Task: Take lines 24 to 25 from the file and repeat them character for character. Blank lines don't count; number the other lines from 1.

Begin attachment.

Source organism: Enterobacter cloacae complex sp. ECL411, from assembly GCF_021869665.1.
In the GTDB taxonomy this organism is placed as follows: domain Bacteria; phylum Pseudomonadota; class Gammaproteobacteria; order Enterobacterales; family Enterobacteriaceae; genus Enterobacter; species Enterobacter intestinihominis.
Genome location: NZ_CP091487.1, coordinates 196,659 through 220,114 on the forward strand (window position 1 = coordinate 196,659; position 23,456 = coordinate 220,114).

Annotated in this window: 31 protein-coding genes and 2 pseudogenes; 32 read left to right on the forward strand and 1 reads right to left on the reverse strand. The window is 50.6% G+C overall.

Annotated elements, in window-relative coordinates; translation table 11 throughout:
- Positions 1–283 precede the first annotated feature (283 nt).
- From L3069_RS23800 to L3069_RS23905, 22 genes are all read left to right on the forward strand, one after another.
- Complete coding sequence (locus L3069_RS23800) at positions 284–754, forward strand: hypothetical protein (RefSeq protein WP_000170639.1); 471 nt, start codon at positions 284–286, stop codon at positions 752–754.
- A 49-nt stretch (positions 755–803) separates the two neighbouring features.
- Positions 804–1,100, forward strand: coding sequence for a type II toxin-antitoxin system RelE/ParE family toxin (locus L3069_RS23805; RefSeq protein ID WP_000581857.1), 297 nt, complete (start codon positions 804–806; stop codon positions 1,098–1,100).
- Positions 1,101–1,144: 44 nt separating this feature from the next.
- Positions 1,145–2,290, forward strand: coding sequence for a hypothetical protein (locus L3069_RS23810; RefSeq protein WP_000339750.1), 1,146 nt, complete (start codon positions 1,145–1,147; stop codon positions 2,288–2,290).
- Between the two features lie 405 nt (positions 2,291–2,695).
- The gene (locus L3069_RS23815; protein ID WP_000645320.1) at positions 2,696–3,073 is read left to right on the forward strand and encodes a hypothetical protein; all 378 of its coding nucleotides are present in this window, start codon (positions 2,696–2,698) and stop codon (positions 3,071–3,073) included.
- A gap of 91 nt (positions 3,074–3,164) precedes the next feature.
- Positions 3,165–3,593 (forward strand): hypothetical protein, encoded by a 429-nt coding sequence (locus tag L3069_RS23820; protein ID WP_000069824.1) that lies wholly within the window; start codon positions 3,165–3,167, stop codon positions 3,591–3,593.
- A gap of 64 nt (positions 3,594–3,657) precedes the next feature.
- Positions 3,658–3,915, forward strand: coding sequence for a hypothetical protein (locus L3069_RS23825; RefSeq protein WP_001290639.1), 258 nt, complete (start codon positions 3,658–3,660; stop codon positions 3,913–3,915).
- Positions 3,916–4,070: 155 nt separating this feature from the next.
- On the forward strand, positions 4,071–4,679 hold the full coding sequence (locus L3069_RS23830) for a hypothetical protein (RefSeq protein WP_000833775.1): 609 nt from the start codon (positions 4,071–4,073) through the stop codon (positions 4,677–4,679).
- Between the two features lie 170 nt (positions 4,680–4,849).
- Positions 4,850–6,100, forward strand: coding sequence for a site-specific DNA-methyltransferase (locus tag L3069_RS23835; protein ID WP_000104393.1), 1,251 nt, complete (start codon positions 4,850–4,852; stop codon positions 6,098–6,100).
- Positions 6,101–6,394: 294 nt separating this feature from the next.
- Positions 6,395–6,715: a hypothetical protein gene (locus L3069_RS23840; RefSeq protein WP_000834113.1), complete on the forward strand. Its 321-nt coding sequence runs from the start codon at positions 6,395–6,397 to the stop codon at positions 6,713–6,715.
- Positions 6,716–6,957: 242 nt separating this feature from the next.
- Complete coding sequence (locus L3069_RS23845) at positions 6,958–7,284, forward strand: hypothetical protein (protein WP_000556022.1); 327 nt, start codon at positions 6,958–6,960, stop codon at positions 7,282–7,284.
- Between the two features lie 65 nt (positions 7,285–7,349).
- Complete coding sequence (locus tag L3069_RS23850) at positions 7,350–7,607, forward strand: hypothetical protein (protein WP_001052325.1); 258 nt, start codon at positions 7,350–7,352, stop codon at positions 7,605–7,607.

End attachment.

- Positions 6,395–6,715: a hypothetical protein gene (locus L3069_RS23840; RefSeq protein WP_000834113.1), complete on the forward strand. Its 321-nt coding sequence runs from the start codon at positions 6,395–6,397 to the stop codon at positions 6,713–6,715.
- Positions 6,716–6,957: 242 nt separating this feature from the next.